Beyond 50 MB on Google Play – ShiVa Engine

Beyond 50 MB on Google Play

According to Google’s rules, the APK file of an Android app must not be bigger than 50 MB. Sometimes, that is just not enough. In this tutorial, you will learn how to make your big applications fit for the Google Play store by creating additional packages and caching them dynamically with ShiVa!

The 50 MB limit

Many games, especially those heavy on high quality artwork, simply do not fit into 50 MB, even with all the wonders of modern texture compression. According to Google’s guide, you are allowed to have two extension files for your app though, each of which can be up to 2 gigabytes in size. To get beyond the 50MB limit, you will have to split your game. While most of the things required to do so are listed in other tutorials such as Caching and External Sources and Launch a game from another game, both of which you might want to look at, I found that splitting for Google Play had its own particular twists and turns.

Resource STKs

There are at least two ways to do the splitting in Shiva. I used the external resource file approach, read the “Launch game from another game” tutorial to learn the other. The idea of the resource STK approach is to move large media files such as images, videos, sounds and so forth into the extension files. The resource files are created by right-clicking assets at the Data explorer and choosing “Add to export”:

You can choose whatever resources you want to include, but I personally found it convenient to add entire scenes. ShiVa will pull in anything that the chosen asset needs, so for example choosing a material will add all textures that the material uses. Adding a scene will add everything that is in the scene. If you add several scenes which share resources, the export screen will list the shared items many times. But not to worry, ShiVa is smart enough to add them only once.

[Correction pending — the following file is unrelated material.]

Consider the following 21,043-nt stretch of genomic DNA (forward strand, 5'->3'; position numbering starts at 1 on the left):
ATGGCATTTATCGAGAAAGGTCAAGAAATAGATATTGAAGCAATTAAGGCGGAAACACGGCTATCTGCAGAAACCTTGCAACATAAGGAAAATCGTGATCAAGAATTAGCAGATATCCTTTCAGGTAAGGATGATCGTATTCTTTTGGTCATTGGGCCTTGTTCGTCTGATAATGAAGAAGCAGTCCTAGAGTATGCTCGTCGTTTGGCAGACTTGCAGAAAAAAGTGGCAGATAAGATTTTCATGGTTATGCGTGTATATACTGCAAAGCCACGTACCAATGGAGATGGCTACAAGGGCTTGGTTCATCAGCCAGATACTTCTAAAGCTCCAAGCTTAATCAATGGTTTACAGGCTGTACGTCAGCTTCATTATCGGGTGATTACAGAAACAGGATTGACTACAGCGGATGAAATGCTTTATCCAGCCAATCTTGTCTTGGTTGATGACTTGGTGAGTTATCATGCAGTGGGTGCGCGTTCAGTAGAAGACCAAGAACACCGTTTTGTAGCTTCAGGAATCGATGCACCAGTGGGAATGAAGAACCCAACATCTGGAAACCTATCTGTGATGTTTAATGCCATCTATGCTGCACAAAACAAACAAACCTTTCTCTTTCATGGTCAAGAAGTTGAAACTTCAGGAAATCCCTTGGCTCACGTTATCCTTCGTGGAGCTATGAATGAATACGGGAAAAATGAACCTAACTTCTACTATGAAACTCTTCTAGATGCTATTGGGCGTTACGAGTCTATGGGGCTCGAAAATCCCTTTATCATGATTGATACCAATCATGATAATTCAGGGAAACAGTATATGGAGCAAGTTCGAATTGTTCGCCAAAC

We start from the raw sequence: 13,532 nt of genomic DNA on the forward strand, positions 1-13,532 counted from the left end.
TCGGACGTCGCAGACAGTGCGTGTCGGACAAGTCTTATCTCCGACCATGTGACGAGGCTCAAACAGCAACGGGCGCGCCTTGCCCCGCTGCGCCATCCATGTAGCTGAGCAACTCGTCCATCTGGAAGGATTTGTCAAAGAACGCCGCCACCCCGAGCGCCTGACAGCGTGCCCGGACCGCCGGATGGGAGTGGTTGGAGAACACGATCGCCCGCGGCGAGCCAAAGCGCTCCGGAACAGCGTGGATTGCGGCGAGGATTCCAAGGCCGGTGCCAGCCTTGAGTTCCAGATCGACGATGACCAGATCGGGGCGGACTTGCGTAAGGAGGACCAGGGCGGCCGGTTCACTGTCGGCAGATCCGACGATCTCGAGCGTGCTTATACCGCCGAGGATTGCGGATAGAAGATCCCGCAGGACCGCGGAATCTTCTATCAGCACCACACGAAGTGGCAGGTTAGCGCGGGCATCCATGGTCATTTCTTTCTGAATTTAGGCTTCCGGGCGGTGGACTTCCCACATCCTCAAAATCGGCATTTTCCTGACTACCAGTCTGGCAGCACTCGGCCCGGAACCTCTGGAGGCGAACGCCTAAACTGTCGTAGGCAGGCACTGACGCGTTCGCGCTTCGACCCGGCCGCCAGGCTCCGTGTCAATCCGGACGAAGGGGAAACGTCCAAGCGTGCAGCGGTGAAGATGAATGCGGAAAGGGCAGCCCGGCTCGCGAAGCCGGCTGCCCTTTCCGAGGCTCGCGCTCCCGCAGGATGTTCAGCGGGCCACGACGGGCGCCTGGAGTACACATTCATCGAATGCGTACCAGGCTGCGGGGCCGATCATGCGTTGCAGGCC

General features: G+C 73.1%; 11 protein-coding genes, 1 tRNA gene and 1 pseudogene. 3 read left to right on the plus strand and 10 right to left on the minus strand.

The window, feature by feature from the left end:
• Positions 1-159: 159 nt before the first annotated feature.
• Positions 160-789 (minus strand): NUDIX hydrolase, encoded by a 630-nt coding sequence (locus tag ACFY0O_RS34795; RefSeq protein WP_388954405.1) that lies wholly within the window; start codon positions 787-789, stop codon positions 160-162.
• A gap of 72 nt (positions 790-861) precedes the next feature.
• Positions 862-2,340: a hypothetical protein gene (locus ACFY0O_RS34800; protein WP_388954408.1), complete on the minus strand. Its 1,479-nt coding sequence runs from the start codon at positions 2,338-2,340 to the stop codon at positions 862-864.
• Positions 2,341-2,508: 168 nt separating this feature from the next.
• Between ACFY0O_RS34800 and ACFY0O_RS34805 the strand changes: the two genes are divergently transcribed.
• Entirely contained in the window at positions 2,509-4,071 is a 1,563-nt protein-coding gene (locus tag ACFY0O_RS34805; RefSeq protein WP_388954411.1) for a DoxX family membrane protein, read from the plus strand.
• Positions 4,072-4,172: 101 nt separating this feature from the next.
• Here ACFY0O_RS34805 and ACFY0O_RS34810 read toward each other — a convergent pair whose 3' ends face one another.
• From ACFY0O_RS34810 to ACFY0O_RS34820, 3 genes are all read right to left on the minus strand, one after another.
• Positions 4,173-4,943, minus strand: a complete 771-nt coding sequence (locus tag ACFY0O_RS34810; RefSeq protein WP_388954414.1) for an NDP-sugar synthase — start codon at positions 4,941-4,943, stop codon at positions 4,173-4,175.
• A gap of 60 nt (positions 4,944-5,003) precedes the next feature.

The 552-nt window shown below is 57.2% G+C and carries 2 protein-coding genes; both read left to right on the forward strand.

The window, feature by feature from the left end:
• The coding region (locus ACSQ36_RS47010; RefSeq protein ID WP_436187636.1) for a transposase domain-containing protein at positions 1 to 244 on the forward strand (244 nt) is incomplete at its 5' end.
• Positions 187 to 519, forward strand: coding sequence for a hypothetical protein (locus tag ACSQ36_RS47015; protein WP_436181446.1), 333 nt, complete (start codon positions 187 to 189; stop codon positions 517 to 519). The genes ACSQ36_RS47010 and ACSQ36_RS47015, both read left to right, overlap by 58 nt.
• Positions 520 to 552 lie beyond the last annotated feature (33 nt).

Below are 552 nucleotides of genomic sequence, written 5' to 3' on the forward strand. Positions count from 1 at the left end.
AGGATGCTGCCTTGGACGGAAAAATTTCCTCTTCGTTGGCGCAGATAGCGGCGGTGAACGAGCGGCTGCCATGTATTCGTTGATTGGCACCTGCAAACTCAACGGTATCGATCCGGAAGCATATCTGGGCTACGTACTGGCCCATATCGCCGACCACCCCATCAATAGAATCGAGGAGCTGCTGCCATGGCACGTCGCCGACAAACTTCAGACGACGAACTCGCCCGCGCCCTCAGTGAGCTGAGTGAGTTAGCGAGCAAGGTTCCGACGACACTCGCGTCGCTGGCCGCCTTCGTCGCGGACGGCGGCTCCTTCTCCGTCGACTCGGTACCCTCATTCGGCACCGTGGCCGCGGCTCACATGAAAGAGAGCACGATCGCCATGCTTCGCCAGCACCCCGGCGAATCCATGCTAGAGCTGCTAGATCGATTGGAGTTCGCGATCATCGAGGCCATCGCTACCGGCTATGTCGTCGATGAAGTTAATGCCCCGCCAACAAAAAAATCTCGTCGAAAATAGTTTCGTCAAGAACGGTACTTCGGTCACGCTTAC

Once you have added all of the resources that you plan to move, export the data as Android STK.

OBB Expansion Files

The STK file that you just created can be used directly as a google expansion file. Reading Google’s expansion file guide, you will find that Google Play will choose the location of the expansion files and what they will be called. The name of the main file will be main.x.packagename.obb, where x is the version code of the APK package with which you first uploaded the expansion file, and packagename is the entire bundle identifier of your game.

If you are using the ShiVa Authoring Tool 1.4 to export your game APK, all of the information that defines the name of the extension files is found at Step 2: Authoring. With the information seen at the image above, the name of the main expansion file would be
If you are using two files, the name of the second file is the same, only it starts with “patch” instead of “main”.
The hard part is knowing where the file will be. According to Google’s guide, the files are put to the directory $shared-storage/Android/obb/$packagename/ where packagename is again the same com.mycompany.mygame. The shared-storage directory is said to be found using the Android API command getExternalStorageDirectory(). How do you read such a value? If you own Shiva Advanced, you could create a plugin, or you could do like I did and spend a couple of days learning hooks and callbacks.